WASHINGTON — Local school districts got incomplete — and at times tardy — information about last month's massive recall of suspect beef, several school administrators told Congress on Tuesday.
Testifying before a House of Representatives committee that's looking at ways to improve the safety and nutrition of school meals, Doris Rivas, the director of nutrition for the Dallas schools, said she first was under the impression that the district "did not have any of the product in question," only to learn weeks later that it did.
"I can only imagine how difficult it must have been for smaller schools that do not have the staff of a large school system," she said.
She noted that news crews were arriving at the school district warehouse to interview workers "as we were gathering all this information and responding to the recall."
That complaint was echoed by Mary Hill, the president of the School Nutrition Association, who said that many school districts didn't get timely notice of the recall and had to fend off calls from anxious parents.
"We did not have the information we needed to respond to the many questions we immediately received from very concerned parents," she said.
Federal officials recalled 143 million pounds of beef last month after the Humane Society of the United States released undercover video showing workers at a California slaughterhouse trying to force sick and crippled cows to stand — and be led to slaughter.
Hill told House committee members that the U.S. Department of Agriculture needs to improve its communications system and that schools need "better guidance and more training" about recalls.
"Funds should be provided to execute the recall, to transport the product and dispose of the product," she said in prepared testimony. "Existing procedures are not adequate; state and local administrators have not been trained in advance on how to execute a recall of this magnitude."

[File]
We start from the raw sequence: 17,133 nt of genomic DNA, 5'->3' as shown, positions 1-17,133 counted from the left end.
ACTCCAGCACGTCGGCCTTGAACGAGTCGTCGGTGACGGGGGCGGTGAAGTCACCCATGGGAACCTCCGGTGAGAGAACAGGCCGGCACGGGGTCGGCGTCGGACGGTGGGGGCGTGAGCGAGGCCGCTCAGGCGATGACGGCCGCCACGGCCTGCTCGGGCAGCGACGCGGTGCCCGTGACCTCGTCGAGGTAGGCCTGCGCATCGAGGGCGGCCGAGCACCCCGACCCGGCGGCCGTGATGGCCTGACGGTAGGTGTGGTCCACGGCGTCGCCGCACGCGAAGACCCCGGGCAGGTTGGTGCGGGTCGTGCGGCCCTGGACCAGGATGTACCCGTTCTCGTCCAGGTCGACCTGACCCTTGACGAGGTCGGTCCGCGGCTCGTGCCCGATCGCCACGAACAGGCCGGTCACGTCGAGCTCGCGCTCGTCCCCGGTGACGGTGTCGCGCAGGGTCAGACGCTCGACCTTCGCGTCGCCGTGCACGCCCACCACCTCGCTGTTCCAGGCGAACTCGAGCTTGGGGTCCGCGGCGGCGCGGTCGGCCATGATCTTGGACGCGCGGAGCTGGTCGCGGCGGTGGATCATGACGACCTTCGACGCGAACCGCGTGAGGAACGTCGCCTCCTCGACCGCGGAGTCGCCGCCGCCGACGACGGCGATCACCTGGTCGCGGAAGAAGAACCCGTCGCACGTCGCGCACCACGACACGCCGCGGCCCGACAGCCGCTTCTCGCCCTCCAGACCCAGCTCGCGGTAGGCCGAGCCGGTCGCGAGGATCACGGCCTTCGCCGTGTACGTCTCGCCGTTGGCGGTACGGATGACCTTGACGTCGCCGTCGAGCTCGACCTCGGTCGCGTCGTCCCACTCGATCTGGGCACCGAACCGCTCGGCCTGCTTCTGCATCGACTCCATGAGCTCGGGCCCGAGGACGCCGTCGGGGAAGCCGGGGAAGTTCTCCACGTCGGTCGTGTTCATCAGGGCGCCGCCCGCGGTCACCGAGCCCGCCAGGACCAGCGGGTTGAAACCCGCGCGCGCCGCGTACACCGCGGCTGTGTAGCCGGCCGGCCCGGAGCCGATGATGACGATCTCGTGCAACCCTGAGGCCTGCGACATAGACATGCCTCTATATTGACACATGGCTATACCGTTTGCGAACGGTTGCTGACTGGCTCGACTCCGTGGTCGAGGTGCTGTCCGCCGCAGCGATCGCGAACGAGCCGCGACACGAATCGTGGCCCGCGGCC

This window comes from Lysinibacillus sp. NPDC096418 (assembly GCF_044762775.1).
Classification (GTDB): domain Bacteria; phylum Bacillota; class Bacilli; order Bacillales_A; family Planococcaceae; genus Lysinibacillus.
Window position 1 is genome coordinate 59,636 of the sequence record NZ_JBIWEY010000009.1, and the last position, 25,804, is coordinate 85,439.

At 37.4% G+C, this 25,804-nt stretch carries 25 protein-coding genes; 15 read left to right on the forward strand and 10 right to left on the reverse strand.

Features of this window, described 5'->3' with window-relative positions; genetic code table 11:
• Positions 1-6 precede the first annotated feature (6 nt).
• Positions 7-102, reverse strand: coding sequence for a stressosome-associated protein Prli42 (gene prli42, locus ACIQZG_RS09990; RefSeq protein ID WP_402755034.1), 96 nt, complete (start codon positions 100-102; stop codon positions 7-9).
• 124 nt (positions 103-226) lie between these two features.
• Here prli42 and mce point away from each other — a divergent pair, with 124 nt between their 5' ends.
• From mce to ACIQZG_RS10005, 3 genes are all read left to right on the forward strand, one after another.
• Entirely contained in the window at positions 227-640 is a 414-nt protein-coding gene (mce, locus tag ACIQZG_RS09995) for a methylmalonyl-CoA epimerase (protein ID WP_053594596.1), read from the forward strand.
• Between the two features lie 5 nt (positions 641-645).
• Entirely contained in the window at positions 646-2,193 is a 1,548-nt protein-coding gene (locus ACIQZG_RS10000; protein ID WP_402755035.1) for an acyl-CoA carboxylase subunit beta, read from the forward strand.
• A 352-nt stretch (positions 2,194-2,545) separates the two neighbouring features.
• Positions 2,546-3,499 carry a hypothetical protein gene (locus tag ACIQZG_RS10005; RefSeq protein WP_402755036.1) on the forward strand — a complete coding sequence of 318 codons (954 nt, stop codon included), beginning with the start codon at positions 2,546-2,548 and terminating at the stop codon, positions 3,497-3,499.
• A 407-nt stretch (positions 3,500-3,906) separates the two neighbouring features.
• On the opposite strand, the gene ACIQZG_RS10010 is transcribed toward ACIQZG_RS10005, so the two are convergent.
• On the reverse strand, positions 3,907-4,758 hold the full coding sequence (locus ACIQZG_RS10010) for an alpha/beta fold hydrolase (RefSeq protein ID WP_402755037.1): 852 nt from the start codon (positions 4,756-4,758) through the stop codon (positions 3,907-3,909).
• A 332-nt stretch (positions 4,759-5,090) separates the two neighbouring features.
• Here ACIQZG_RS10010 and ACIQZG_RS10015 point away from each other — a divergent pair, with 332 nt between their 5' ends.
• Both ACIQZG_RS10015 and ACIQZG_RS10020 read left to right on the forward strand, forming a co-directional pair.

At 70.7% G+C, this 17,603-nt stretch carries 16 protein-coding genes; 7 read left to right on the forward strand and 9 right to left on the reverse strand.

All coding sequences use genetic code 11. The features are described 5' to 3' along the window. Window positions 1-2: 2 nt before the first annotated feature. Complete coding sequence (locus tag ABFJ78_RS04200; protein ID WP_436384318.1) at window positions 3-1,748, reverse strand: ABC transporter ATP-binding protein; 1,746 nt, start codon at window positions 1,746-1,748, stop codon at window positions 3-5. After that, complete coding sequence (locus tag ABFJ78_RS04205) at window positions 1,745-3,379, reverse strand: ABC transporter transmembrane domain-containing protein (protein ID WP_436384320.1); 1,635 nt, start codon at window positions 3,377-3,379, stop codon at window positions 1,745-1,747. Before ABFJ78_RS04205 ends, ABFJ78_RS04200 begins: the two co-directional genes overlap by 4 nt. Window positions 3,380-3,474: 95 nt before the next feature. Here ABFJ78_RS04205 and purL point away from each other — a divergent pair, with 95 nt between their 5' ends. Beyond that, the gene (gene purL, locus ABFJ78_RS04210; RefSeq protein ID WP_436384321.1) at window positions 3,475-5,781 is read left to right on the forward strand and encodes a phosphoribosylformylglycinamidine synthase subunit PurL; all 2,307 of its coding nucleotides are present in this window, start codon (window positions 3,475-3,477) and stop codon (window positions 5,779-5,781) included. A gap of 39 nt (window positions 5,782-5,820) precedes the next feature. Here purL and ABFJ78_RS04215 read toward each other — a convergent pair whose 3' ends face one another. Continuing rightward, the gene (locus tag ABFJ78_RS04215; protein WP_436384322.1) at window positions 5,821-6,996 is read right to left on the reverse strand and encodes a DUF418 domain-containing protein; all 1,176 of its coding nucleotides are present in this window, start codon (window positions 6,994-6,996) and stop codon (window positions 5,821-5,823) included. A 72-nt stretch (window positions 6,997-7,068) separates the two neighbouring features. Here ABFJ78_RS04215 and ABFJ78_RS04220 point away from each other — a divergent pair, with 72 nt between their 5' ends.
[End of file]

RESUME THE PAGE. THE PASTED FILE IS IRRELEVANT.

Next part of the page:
Kate Houston, USDA's deputy undersecretary for food, nutrition and consumer services, defended the agency's response, saying that it uses a "rapid alert system," an automated, Web-based tool to relay emergency information to recipients, and worked with the federal Department of Education to send the recall information to every school district across the country.
But she also said Tuesday that the agency still doesn't know the total number of affected schools. About 94 percent of the beef from the California slaughterhouse — just over 50 million pounds — went to the national school lunch program.
Houston said the agency has tracked nearly 90 percent of the affected beef and that states "continue to report daily as they receive additional information from their local school food authorities."
The districts also pleaded for reimbursement for the purchase and disposal of the beef.
Miami-Dade food director Penny Parham said the Florida county had to buy additional food to make up for pulling beef off the menu.
She said the federal agency was "prompt and communicated effectively in its handling of the recall," but that it's also "of the utmost importance that they are also prompt in providing" reimbursement for the beef.
Houston said the agency would reimburse districts "pound for pound" for the beef purchased and reimburse them for disposing of the suspect beef.